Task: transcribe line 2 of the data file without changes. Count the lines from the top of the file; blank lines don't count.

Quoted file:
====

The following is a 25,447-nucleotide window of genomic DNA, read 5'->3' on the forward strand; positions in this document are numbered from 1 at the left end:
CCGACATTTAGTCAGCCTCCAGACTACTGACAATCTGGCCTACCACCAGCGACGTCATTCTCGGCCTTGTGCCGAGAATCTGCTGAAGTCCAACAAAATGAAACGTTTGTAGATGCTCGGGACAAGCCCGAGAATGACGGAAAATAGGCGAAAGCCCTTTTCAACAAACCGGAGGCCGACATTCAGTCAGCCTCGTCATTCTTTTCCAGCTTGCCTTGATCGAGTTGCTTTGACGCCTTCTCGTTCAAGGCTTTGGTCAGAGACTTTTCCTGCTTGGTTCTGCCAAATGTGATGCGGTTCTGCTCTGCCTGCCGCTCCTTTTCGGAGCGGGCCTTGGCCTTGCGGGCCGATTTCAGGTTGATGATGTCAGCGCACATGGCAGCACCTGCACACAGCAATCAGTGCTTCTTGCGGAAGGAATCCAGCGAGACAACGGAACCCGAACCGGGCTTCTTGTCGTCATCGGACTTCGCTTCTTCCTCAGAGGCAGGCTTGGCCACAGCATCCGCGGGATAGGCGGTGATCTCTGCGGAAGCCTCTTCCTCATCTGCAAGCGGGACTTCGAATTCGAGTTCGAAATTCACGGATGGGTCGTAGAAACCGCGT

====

CCGACATTTAGTCAGCCTCCAGACTACTGACAATCTGGCCTACCACCAGCGACGTCATTCTCGGCCTTGTGCCGAGAATCTGCTGAAGTCCAACAAAATGAAACGTTTGTAGATGCTCGGGACAAGCCCGAGAATGACGGAAAATAGGCGAAAGCCCTTTTCAACAAACCGGAGGCCGACATTCAGTCAGCCTCGTCATTCTTTTCCAGCTTGCCTTGATCGAGTTGCTTTGACGCCTTCTCGTTCAAGGCTTTGGTCAGAGACTTTTCCTGCTTGGTTCTGCCAAATGTGATGCGGTTCTGCTCTGCCTGCCGCTCCTTTTCGGAGCGGGCCTTGGCCTTGCGGGCCGATTTCAGGTTGATGATGTCAGCGCACATGGCAGCACCTGCACACAGCAATCAGTGCTTCTTGCGGAAGGAATCCAGCGAGACAACGGAACCCGAACCGGGCTTCTTGTCGTCATCGGACTTCGCTTCTTCCTCAGAGGCAGGCTTGGCCACAGCATCCGCGGGATAGGCGGTGATCTCTGCGGAAGCCTCTTCCTCATCTGCAAGCGGGACTTCGAATTCGAGTTCGAAATTCACGGATGGGTCGTAGAAACCGCGT